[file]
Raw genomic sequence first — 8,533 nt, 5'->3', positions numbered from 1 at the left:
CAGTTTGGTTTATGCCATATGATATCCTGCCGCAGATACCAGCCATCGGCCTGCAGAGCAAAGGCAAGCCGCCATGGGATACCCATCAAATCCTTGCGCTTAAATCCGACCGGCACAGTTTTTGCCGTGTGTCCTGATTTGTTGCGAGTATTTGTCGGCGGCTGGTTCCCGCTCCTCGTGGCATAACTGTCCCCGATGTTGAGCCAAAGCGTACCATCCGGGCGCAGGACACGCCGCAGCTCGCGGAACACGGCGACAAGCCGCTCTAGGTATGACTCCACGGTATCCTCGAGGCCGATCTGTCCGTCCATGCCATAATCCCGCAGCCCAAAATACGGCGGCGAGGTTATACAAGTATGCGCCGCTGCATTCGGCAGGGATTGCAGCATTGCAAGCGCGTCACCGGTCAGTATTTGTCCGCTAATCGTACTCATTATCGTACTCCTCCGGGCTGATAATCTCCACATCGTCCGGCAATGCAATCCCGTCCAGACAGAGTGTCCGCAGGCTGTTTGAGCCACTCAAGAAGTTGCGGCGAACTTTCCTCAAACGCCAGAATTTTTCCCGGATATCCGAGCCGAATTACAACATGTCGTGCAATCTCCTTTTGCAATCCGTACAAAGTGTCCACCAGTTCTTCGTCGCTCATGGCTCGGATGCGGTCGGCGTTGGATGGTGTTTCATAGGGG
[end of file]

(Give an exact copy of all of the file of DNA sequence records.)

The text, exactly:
Raw genomic sequence first — 8,533 nt, 5'->3', positions numbered from 1 at the left:
CAGTTTGGTTTATGCCATATGATATCCTGCCGCAGATACCAGCCATCGGCCTGCAGAGCAAAGGCAAGCCGCCATGGGATACCCATCAAATCCTTGCGCTTAAATCCGACCGGCACAGTTTTTGCCGTGTGTCCTGATTTGTTGCGAGTATTTGTCGGCGGCTGGTTCCCGCTCCTCGTGGCATAACTGTCCCCGATGTTGAGCCAAAGCGTACCATCCGGGCGCAGGACACGCCGCAGCTCGCGGAACACGGCGACAAGCCGCTCTAGGTATGACTCCACGGTATCCTCGAGGCCGATCTGTCCGTCCATGCCATAATCCCGCAGCCCAAAATACGGCGGCGAGGTTATACAAGTATGCGCCGCTGCATTCGGCAGGGATTGCAGCATTGCAAGCGCGTCACCGGTCAGTATTTGTCCGCTAATCGTACTCATTATCGTACTCCTCCGGGCTGATAATCTCCACATCGTCCGGCAATGCAATCCCGTCCAGACAGAGTGTCCGCAGGCTGTTTGAGCCACTCAAGAAGTTGCGGCGAACTTTCCTCAAACGCCAGAATTTTTCCCGGATATCCGAGCCGAATTACAACATGTCGTGCAATCTCCTTTTGCAATCCGTACAAAGTGTCCACCAGTTCTTCGTCGCTCATGGCTCGGATGCGGTCGGCGTTGGATGGTGTTTCATAGGGG